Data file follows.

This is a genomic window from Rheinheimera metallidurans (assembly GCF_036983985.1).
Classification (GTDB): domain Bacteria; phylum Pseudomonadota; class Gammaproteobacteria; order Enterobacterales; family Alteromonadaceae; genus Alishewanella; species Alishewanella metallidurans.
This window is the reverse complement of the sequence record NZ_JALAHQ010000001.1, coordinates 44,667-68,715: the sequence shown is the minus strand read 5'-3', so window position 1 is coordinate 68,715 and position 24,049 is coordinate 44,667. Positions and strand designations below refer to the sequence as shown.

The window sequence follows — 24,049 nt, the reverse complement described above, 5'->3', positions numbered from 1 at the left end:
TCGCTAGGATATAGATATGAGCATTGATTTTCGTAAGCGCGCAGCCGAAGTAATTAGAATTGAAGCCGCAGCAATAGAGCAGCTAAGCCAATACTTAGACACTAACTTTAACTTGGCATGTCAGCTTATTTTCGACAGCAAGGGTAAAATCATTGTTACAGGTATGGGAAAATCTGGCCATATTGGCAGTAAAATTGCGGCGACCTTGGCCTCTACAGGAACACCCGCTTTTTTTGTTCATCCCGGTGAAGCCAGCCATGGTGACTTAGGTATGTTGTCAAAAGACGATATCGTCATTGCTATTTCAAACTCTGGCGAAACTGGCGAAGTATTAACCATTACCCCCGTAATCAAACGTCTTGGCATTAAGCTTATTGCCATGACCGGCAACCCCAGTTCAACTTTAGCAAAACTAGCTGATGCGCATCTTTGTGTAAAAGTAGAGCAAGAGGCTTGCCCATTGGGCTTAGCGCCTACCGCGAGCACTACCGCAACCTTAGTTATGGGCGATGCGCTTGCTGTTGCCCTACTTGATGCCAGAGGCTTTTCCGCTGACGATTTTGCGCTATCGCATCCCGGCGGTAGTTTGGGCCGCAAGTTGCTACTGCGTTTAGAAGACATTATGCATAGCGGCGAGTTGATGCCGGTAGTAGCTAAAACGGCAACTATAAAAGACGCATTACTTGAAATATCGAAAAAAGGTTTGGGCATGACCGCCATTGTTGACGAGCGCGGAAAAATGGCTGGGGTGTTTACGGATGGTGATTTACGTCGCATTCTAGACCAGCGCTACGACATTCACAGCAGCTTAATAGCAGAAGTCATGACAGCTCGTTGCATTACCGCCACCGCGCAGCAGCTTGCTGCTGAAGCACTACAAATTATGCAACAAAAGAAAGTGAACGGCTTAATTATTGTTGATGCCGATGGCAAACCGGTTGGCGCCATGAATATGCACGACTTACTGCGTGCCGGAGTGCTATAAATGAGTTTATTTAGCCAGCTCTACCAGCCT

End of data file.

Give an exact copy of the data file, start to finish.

This is a genomic window from Rheinheimera metallidurans (assembly GCF_036983985.1).
Classification (GTDB): domain Bacteria; phylum Pseudomonadota; class Gammaproteobacteria; order Enterobacterales; family Alteromonadaceae; genus Alishewanella; species Alishewanella metallidurans.
This window is the reverse complement of the sequence record NZ_JALAHQ010000001.1, coordinates 44,667-68,715: the sequence shown is the minus strand read 5'-3', so window position 1 is coordinate 68,715 and position 24,049 is coordinate 44,667. Positions and strand designations below refer to the sequence as shown.

The window sequence follows — 24,049 nt, the reverse complement described above, 5'->3', positions numbered from 1 at the left end:
TCGCTAGGATATAGATATGAGCATTGATTTTCGTAAGCGCGCAGCCGAAGTAATTAGAATTGAAGCCGCAGCAATAGAGCAGCTAAGCCAATACTTAGACACTAACTTTAACTTGGCATGTCAGCTTATTTTCGACAGCAAGGGTAAAATCATTGTTACAGGTATGGGAAAATCTGGCCATATTGGCAGTAAAATTGCGGCGACCTTGGCCTCTACAGGAACACCCGCTTTTTTTGTTCATCCCGGTGAAGCCAGCCATGGTGACTTAGGTATGTTGTCAAAAGACGATATCGTCATTGCTATTTCAAACTCTGGCGAAACTGGCGAAGTATTAACCATTACCCCCGTAATCAAACGTCTTGGCATTAAGCTTATTGCCATGACCGGCAACCCCAGTTCAACTTTAGCAAAACTAGCTGATGCGCATCTTTGTGTAAAAGTAGAGCAAGAGGCTTGCCCATTGGGCTTAGCGCCTACCGCGAGCACTACCGCAACCTTAGTTATGGGCGATGCGCTTGCTGTTGCCCTACTTGATGCCAGAGGCTTTTCCGCTGACGATTTTGCGCTATCGCATCCCGGCGGTAGTTTGGGCCGCAAGTTGCTACTGCGTTTAGAAGACATTATGCATAGCGGCGAGTTGATGCCGGTAGTAGCTAAAACGGCAACTATAAAAGACGCATTACTTGAAATATCGAAAAAAGGTTTGGGCATGACCGCCATTGTTGACGAGCGCGGAAAAATGGCTGGGGTGTTTACGGATGGTGATTTACGTCGCATTCTAGACCAGCGCTACGACATTCACAGCAGCTTAATAGCAGAAGTCATGACAGCTCGTTGCATTACCGCCACCGCGCAGCAGCTTGCTGCTGAAGCACTACAAATTATGCAACAAAAGAAAGTGAACGGCTTAATTATTGTTGATGCCGATGGCAAACCGGTTGGCGCCATGAATATGCACGACTTACTGCGTGCCGGAGTGCTATAAATGAGTTTATTTAGCCAGCTCTACCAGCCT